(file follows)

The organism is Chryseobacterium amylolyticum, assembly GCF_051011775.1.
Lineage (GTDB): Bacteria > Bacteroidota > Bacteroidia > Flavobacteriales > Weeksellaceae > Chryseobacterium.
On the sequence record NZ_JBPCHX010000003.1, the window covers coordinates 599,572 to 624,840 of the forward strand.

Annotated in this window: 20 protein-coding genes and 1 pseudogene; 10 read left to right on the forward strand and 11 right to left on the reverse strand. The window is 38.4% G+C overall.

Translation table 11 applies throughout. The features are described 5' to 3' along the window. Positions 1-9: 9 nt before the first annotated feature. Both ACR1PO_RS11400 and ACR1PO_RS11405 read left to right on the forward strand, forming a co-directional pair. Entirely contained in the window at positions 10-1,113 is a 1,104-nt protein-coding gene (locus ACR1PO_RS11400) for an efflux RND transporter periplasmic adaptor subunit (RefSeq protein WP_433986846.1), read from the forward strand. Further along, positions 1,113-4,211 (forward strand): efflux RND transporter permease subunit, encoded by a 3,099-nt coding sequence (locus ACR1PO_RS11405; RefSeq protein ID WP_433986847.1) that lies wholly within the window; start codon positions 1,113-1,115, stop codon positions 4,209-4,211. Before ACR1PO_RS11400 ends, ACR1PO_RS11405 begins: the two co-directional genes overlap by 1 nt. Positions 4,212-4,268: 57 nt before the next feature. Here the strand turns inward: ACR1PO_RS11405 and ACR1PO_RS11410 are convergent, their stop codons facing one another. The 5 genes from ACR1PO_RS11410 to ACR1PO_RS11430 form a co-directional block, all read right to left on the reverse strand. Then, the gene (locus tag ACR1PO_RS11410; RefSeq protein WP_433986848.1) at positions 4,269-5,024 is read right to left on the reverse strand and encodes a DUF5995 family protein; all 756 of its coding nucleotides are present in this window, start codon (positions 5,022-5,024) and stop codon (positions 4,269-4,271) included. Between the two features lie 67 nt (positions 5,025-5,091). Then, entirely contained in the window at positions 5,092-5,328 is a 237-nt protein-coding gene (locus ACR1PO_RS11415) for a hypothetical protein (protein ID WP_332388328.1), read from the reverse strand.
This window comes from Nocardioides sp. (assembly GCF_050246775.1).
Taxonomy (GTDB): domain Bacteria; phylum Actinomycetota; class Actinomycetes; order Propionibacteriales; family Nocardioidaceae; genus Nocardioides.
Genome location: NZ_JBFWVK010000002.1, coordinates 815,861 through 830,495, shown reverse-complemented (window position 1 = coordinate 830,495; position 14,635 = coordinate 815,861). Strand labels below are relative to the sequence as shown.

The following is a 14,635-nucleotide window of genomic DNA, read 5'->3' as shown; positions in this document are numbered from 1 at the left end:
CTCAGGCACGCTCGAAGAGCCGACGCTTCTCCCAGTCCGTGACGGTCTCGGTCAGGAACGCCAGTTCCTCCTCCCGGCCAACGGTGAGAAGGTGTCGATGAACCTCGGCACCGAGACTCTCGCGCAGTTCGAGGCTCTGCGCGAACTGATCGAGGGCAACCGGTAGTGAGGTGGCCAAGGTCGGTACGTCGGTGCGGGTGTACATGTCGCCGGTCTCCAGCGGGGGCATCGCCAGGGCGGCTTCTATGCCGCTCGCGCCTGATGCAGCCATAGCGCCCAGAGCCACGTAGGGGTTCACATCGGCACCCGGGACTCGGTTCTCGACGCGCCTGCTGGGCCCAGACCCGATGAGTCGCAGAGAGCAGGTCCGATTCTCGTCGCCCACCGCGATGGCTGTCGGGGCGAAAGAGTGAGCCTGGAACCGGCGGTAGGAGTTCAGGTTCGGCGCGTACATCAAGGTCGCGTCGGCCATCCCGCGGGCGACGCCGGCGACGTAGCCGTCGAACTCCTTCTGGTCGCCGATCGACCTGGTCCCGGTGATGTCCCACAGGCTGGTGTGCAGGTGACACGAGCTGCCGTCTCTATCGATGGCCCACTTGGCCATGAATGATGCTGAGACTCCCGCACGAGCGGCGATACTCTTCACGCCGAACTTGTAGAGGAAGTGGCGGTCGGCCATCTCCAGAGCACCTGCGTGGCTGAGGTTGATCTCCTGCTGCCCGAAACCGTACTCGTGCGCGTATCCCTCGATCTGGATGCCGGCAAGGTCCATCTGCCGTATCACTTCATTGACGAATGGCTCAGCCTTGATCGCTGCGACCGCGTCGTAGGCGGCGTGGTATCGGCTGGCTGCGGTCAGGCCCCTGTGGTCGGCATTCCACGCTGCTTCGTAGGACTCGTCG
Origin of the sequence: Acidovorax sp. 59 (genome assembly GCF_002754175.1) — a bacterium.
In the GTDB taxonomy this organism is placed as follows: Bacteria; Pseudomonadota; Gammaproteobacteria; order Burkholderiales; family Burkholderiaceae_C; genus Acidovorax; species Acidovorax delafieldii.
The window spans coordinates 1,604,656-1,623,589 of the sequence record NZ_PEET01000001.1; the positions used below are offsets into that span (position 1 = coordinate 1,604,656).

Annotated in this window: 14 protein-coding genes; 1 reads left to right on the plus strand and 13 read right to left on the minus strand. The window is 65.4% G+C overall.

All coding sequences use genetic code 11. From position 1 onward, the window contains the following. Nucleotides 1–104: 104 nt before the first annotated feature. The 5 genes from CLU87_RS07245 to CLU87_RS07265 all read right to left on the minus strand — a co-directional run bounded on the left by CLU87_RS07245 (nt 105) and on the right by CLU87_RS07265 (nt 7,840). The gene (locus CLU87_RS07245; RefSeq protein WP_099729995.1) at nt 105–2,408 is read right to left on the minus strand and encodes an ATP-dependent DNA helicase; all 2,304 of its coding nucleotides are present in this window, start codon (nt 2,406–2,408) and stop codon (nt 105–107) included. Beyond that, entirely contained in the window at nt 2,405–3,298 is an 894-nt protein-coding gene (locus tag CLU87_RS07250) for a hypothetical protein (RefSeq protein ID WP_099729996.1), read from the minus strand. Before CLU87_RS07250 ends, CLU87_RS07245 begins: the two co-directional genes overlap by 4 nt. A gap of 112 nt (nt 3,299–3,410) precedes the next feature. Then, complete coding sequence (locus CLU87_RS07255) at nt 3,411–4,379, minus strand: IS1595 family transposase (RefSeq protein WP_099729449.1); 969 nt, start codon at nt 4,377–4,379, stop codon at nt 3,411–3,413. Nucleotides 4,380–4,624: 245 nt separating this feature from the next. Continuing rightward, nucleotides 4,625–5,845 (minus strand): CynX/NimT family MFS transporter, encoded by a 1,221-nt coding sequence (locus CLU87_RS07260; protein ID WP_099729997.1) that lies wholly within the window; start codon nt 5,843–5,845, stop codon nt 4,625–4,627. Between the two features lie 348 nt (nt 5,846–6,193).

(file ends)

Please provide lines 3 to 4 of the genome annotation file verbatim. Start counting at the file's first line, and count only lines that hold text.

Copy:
On the sequence record NZ_JBPCHX010000003.1, the window covers coordinates 599,572 to 624,840 of the forward strand.

Annotated in this window: 20 protein-coding genes and 1 pseudogene; 10 read left to right on the forward strand and 11 right to left on the reverse strand. The window is 38.4% G+C overall.